Welcome to Cyber Dump number 46, your look at what's happening in this insane age of technology that we live in. As always, all source links mentioned are below.
Florian Wesch uploaded a really cool video showing you how to create a video wall using multiple raspberry pi's and monitors. You simply take a picture of the display configuration and the info beamer app automatically calculates the distances, allowing you to stream a single video on the setup.
Following on from previous mentions of businesses using augmented reality, postal company UPS has now also begun testing the use of virtual reality when training delivery drivers.
Surgeons are starting to use AR as a training tool aswell, this time enabling surgeons in other parts of the world to guide colleagues in real time. Imagine what this'll be like when headsets, and spacial tracking is involved.
I keep seeing interesting Apple ARKit demos, and this new one by Zach Lieberman is also cool. I can't wait to see what Apple's hardware is like for this platform.
This week Blockstream unveiled their satellite network, which broadcasts the bitcoin blockchain from space. According to them, anyone with a small satellite dish and USB receiver can receive the blocks.
Raytheon recently showed off the results from a test they conducted earlier in April this year. They modified a stinger missile so that it can track and destroy drones, either by direct hit, or using a new proximity fuse.
Now these are two great examples of the power of 3D printing. Engineer Julio Vazquez has created two modified Nintendo Switch controllers, which allow one handed players to play on the console. He originally designed these for his friend who lost a hand, but has also uploaded the files for anyone to use.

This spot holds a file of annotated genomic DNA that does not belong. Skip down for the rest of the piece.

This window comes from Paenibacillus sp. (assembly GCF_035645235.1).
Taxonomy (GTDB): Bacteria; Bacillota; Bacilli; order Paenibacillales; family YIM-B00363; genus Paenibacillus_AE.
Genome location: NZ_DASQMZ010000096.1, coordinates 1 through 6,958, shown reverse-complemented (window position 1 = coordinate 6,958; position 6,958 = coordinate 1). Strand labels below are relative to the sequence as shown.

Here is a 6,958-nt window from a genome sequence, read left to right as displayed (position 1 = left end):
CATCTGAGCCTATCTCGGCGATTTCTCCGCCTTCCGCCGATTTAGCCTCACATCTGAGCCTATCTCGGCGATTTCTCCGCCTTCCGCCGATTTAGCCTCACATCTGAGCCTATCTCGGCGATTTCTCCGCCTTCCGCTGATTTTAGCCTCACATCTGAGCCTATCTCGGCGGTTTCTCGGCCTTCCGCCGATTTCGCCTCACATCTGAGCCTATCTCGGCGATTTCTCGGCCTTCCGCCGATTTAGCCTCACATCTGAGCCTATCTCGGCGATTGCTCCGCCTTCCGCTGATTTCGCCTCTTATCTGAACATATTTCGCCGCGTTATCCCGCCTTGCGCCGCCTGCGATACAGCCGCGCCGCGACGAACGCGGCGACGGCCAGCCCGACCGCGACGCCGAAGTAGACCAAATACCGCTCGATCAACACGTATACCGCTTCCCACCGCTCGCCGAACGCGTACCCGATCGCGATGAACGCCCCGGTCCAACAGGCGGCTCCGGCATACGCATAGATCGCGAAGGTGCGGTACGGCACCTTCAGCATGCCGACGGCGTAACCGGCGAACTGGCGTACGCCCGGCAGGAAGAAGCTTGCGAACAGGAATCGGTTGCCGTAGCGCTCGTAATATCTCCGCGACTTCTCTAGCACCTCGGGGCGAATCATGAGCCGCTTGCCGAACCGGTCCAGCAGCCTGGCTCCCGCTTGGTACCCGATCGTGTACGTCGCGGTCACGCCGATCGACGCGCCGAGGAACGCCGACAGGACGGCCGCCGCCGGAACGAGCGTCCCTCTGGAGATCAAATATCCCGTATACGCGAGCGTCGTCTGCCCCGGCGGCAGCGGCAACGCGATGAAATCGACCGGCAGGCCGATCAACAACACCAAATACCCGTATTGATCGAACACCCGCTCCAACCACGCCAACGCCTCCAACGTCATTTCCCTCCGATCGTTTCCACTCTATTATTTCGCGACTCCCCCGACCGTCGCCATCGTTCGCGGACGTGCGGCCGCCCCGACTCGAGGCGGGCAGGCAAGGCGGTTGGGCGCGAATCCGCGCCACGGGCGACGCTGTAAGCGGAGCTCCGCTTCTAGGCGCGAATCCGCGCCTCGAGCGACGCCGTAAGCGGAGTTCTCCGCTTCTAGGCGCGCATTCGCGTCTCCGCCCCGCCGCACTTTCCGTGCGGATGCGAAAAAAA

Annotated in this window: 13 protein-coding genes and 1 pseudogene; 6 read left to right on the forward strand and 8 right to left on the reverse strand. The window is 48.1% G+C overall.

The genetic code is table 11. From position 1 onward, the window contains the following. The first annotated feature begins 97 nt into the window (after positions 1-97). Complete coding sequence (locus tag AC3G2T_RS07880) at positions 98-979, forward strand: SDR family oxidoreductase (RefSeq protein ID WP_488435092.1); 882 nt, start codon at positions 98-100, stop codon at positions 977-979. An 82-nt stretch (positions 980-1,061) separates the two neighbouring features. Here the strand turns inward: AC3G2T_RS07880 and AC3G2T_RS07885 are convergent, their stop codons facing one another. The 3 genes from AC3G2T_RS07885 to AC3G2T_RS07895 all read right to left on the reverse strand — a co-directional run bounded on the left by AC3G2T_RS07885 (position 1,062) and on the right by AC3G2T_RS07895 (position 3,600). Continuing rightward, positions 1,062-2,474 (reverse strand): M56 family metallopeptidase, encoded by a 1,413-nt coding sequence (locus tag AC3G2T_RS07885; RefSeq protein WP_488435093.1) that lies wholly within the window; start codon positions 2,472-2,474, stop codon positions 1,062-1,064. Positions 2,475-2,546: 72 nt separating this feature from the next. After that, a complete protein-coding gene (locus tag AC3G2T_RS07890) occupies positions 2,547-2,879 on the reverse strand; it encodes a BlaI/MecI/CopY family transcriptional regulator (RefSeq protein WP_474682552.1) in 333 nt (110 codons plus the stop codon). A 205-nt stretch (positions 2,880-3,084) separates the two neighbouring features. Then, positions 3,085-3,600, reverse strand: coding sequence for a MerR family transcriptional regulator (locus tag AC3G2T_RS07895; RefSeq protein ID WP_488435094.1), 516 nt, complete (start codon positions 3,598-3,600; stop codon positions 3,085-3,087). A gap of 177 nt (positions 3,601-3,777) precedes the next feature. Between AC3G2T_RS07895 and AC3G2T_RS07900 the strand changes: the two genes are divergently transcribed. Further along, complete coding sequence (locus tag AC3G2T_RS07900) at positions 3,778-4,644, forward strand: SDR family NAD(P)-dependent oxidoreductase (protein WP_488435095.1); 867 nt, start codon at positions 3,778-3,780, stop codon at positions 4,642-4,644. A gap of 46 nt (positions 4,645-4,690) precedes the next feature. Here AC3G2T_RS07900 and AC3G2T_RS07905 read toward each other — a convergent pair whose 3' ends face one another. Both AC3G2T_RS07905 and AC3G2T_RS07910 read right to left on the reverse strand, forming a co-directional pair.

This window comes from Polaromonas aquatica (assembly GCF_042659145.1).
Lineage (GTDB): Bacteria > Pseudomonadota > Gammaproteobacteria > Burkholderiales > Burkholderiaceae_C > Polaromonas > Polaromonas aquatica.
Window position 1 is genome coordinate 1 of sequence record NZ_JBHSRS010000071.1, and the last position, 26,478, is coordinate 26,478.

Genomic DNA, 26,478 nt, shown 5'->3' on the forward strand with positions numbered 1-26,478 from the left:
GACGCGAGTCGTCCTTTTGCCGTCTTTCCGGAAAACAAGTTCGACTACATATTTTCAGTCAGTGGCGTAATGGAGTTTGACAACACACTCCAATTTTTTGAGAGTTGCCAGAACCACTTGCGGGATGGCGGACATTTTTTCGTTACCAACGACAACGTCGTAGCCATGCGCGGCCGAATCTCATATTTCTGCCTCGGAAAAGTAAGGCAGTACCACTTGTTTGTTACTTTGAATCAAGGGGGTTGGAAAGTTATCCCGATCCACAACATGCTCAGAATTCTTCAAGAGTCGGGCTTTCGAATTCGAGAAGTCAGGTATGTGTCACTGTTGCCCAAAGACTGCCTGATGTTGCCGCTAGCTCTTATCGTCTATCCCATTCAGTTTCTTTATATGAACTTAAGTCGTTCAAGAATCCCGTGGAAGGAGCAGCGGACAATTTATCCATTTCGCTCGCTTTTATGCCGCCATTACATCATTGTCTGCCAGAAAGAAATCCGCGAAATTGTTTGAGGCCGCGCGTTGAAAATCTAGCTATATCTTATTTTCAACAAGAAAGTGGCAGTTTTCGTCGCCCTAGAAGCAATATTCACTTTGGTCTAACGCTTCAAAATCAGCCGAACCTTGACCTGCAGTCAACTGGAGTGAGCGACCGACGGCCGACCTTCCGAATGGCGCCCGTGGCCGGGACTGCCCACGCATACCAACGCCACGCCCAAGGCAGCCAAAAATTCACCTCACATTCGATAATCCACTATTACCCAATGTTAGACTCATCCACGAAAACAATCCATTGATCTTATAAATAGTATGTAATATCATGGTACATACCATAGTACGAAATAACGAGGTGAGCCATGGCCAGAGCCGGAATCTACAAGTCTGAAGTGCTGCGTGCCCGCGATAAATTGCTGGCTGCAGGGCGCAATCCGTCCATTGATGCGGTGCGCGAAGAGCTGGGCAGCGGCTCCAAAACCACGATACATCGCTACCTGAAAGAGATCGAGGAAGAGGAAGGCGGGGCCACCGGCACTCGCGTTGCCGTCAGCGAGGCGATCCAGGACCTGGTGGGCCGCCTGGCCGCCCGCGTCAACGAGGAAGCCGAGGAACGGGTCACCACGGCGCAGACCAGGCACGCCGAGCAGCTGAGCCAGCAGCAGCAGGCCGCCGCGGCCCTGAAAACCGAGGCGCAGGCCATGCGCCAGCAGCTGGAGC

Another project helped give Frankie the toucan a new beak, after his was seriously damaged during a storm. Pretty cool
I've talked a lot about Exoskeletons recently, and here's a new, slightly different take on it. Bionik Labs' ARKE exoskeleton has Amazon Echo integration, meaning paralysed users can also control the suit by using voice commands.
Researchers at Harvard have also been experimenting with a low cost fish robot design, which can successfully navigate in any direction in water using magnet-in-coil actuators. Aside from the low cost, this design also means you can create very small water robots that require minimal sealing.
Two new videos this week. The first is a quick overview of the HyperLoop One transport system and how it works using electromagnets.
The next video by OpenAI shows their new Artificial Intelligence system playing a 1v1 game of Dota 2 against a world class human oponent. I won't spoil the outcome, but you can guess what happens.
Alright, that's it for this week. Thanks for watching, and see you in the next video.